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Brown v. Saul

United States District Court, E.D. California

August 27, 2019

HELENE BROWN, Plaintiff,
v.
ANDREW M. SAUL, Commissioner of Social Security, Defendant.

          ORDER

          CAROLYN K. DELANEY UNITED STATES MAGISTRATE JUDGE

         Plaintiff seeks judicial review of a final decision of the Commissioner of Social Security (“Commissioner”) finding that plaintiff's disability under sections 216(i) and 223(f) of the Social Security Act (“Act”) ended on October 15, 2014, and that plaintiff has not become disabled again since that date. The parties have consented to Magistrate Judge jurisdiction to conduct all proceedings in the case, including the entry of final judgment. For the reasons discussed below, the court will deny plaintiff's motion for summary judgment and grant the Commissioner's cross-motion for summary judgment.

         BACKGROUND

         Plaintiff, born in 1962, was found disabled beginning on January 1, 2005. Administrative Transcript (“AT”) 16, 27. The September 21, 2005 decision finding plaintiff disabled stated that she had bipolar disorder and curvature of the spine. AT 18. After a continuing disability review (“CDR”), the Commissioner found plaintiff no longer disabled as of October 15, 2014 due to medical improvement. See AT 16. Plaintiff asserted that she was still unable to work because of bipolar disorder, chronic low back pain, moderate bilateral scoliosis, alcoholism, and bilateral hearing loss. See AT 21.

         In the decision challenged herein, following an April 25, 2017 hearing and dated July 14, 2017, the ALJ determined that plaintiff's disability ended on October 15, 2014.[1] AT 16-28. The ALJ made the following findings (citations to 20 C.F.R. omitted):

1. The most recent favorable medical decision finding that the claimant was disabled is the determination dated September 21, 2005. This is known as the ‘comparison point decision' or CPD.
2. At the time of the CPD, the claimant had the following medically determinable impairments: bipolar disorder and curvature of the spine. These impairments were found to result in the residual functional capacity that markedly limited her ability to maintain attention and concentration, maintain regular attendance, and complete a normal workday and workweek without psychiatric symptom interruption and perform at a consistent pace without an unreasonable number and length of rest periods.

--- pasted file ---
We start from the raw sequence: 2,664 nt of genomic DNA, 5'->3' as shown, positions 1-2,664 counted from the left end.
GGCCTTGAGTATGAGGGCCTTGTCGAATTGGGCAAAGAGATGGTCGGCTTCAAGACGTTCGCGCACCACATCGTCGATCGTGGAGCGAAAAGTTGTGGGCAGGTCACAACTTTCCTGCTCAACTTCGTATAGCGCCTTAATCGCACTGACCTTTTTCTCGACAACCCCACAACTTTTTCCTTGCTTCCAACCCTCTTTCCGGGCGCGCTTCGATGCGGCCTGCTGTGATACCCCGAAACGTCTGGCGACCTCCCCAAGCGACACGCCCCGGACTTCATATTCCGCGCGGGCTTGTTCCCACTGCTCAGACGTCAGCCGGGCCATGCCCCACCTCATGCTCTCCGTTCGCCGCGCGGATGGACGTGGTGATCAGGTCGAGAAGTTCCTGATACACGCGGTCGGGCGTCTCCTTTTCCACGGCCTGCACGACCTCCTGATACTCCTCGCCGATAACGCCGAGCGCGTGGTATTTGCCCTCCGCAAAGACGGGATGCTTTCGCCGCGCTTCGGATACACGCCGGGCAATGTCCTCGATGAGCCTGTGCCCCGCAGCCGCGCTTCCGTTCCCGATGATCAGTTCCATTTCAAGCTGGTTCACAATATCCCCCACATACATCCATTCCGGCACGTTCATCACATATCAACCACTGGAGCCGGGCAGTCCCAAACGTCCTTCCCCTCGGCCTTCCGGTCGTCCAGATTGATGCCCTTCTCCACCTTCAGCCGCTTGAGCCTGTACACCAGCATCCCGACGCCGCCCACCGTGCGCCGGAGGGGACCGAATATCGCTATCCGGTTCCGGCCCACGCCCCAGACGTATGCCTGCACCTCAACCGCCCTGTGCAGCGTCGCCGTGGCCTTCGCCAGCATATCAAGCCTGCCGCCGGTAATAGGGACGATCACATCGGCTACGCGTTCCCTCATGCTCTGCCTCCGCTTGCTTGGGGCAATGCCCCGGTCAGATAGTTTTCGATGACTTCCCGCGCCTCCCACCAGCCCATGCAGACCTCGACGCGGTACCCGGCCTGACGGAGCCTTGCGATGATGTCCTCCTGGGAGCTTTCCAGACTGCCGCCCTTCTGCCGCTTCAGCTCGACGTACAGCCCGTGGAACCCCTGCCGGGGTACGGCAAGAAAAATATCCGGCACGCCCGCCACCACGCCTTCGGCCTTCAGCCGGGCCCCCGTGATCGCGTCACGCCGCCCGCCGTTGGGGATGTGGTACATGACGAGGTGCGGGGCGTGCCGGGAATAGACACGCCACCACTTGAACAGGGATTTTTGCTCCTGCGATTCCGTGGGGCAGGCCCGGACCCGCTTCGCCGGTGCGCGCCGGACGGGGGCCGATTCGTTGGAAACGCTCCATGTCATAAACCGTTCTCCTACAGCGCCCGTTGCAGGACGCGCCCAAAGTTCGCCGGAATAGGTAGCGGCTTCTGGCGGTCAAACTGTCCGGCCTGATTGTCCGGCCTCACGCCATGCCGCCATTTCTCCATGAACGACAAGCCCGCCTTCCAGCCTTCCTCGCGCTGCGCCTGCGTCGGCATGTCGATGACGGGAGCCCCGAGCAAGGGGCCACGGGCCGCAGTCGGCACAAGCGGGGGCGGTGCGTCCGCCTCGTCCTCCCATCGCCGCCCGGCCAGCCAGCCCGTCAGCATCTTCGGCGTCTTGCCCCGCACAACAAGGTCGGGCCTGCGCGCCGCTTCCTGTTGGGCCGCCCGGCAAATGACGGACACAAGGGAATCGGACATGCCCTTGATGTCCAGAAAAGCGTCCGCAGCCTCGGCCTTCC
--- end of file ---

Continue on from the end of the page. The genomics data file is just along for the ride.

3. Through the date of this decision, the claimant has not engaged in substantial gainful activity.
4. The medical evidence establishes that, since October 15, 2014, the claimant has had the following medically determinable impairments: tri-malleolar ankle fracture, status post open reduction and internal fixation; scoliosis; lumbar degenerative disc disease; partial hearing loss; and bipolar disorder. These are the claimant's current impairments.
5. Since October 15, 2014, the claimant has not had an impairment or combination of impairments that meets or medically equals one of the listed impairments in 20 CFR Part 404, Subpart P, Appendix 1.
6. Medical improvement occurred on October 15, 2014.
7. The claimant's medical improvement is related to the ability to work because it resulted in an increase in the claimant's residual functional capacity.
8. Since October 15, 2014, the claimant has continued to have a severe impairment or combination of impairments.
9. Based on the impairments present since October 15, 2014, the claimant has had the residual functional capacity to perform light work except: no work in a loud environment and limited to simple repetitive tasks.
10. Since October 15, 2014, the claimant has been unable to perform past relevant work.
11. On October 15, 2014, the claimant was an individual closely approaching advanced age.
12. The claimant has at least a high-school education and is able to communicate in English.
13. Since October 15, 2014, transferability of job skills is not material to the determination of disability because using the Medical-Vocational Rules as a framework supports a finding that the claimant is ‘not disabled,' whether or not the claimant has transferable job skills.
14. Since October 15, 2014, considering the claimant's age, education, work experience, and residual functional capacity based on the impairments present since October 15, 2014 the claimant has been able to perform a ...

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